Thanks to Dr. Berns who first conducted fMRI studies to further understand the dogs brain and the regions of the dogs brain we now also know that dogs process scent much faster than they process verbal cues and the areas of the brain which communicate when scent is presented using aqueous solutions. During the processing of scent within the brain dogs form a clear picture which can be seen on MRI as though we would when looking at something. Prichard. A., et al, ; Prichard, A. et al.(2020).
Dogs also rely in their olfactory system in more aspects of their life than going for a walk, they identify us as their guardians as having a specific odour and in previous studies, researchers found that dogs will look to us when struggling with a problem solving task, they will be able to show us or find rewards and toys the guardian can't locate and shelter dogs used quickly showed an attachment to the person who had been working with them in just 10 minutes. Prato Previde, E. & Valsecchi, P. (2014); Hare, B. & Tomasello, M. (2005); Nagasawa, M. et al. (2015).
Dogs rely on strong emotional bonds and connection seeking and this heavily relies upon their olfactory system, going for a walk allows them to connect socially, just like we do on social media, phone calls, visiting friends etc.
Sniffafaris are much more than a force free or holistic methodology, it is literally a biological need for our dogs and the main function of their brain system. Depriving them of these opportunities can negatively impact their emotional connections, social learning opportunities and their biological needs which in turn negatively impacts upon their physiology making them vulnerable and susceptible to disease and unwellness. Develop anxiety and or depression such as heart conditions, skin conditions, respiratory conditions, high blood pressure, kidney disease, stomach ulcers, gastric problems and more. This is not an exhaustive list and by no means is meant to be scary but to be informative to help your dog to live their best life and prevent these risks.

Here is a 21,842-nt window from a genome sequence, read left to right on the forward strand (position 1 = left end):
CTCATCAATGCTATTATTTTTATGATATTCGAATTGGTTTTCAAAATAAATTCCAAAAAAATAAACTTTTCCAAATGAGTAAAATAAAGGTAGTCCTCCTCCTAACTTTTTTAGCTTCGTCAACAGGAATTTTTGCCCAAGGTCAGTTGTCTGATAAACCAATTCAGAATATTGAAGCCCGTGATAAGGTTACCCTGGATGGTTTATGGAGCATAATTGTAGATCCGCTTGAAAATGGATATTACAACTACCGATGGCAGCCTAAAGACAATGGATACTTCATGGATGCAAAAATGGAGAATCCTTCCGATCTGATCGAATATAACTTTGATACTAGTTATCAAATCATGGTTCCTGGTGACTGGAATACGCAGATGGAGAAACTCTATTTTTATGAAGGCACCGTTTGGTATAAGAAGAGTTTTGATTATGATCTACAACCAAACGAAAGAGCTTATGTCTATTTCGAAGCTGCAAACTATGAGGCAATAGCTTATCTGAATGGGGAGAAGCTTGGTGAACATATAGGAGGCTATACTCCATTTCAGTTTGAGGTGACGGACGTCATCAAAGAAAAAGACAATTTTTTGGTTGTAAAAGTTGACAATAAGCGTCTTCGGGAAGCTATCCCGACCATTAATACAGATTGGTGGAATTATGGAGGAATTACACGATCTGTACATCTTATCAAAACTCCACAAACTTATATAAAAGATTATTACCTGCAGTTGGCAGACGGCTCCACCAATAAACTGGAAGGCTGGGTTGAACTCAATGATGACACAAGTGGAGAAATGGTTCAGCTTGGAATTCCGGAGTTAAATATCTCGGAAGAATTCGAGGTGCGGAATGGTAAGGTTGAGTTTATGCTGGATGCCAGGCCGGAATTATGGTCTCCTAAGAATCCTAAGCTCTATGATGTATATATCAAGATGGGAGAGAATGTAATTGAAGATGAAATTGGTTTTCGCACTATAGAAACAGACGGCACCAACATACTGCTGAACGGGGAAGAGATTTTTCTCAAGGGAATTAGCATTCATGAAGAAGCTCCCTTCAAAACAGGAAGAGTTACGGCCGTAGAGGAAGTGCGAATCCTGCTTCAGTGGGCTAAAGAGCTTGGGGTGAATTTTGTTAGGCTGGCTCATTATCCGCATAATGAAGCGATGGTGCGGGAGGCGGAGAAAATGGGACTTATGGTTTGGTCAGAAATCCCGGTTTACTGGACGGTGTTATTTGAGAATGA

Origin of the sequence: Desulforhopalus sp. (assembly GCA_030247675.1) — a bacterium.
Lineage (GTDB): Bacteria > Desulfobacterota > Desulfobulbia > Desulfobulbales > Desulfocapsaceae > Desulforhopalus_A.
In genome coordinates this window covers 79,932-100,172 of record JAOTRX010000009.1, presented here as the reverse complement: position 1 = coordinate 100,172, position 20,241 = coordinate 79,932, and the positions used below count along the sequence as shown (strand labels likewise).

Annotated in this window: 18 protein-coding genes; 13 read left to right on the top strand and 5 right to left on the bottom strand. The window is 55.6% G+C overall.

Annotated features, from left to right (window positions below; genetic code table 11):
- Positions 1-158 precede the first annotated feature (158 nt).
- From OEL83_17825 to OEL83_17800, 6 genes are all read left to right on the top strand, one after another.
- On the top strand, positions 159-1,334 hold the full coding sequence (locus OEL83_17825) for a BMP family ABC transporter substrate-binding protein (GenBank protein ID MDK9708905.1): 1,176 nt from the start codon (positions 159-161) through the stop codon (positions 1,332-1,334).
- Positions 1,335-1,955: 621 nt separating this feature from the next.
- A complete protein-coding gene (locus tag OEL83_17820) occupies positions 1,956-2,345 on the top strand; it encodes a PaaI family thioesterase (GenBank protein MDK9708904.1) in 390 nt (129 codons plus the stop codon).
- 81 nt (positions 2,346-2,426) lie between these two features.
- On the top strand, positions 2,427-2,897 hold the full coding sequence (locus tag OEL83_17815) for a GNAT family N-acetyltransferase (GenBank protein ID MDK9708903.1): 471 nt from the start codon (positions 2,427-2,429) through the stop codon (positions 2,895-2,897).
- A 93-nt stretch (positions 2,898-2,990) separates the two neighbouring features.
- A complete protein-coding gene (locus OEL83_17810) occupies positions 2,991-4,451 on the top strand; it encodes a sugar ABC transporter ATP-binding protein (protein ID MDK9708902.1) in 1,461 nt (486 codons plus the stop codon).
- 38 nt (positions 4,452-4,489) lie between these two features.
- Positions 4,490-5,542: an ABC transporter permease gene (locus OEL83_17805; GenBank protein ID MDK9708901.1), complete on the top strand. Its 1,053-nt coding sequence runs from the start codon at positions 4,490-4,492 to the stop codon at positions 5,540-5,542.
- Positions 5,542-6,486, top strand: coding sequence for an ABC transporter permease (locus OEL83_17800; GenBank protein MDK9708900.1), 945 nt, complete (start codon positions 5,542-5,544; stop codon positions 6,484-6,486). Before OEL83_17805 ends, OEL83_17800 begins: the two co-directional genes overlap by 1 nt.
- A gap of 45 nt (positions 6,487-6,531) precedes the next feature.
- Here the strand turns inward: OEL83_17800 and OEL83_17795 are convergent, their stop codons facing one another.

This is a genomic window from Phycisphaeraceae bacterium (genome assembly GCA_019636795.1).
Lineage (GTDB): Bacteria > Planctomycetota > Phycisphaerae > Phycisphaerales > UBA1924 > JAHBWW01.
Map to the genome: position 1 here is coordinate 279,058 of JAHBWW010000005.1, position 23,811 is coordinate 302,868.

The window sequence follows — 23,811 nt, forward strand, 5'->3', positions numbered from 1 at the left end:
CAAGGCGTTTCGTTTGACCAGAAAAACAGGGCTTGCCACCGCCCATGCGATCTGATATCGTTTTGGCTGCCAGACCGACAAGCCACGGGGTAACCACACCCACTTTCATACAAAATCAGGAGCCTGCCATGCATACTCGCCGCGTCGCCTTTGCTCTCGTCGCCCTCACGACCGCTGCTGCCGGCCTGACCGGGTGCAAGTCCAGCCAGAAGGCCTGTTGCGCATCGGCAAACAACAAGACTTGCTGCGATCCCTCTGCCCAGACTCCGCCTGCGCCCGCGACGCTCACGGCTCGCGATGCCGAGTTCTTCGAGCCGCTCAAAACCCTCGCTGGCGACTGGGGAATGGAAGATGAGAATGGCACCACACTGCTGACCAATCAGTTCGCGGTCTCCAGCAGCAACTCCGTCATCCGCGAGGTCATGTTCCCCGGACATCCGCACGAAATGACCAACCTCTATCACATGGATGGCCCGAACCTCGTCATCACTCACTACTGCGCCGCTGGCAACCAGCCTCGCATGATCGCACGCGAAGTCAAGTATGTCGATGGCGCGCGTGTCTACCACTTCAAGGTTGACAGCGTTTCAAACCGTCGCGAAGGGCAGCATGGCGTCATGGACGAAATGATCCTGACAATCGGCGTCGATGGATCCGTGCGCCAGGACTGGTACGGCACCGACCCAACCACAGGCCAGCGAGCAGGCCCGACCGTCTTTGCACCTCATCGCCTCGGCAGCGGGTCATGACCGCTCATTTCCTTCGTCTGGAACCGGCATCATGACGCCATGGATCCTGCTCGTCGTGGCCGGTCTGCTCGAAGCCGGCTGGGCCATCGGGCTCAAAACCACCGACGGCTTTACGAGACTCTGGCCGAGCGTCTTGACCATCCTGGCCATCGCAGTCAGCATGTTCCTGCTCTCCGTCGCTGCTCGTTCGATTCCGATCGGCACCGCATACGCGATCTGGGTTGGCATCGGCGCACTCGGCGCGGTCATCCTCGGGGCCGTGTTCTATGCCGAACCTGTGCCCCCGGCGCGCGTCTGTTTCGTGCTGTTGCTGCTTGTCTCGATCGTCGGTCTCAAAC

This is why we also recommend sniffafaris for decompression to bring down the cortisol surges and the negative impact within the brain and body and to begin the healing process.
We know due to cortisol and the higher rates of release it can take several days for the cortisol levels to drop. Weitzman, Fukushima, Nogeire et al (1970) .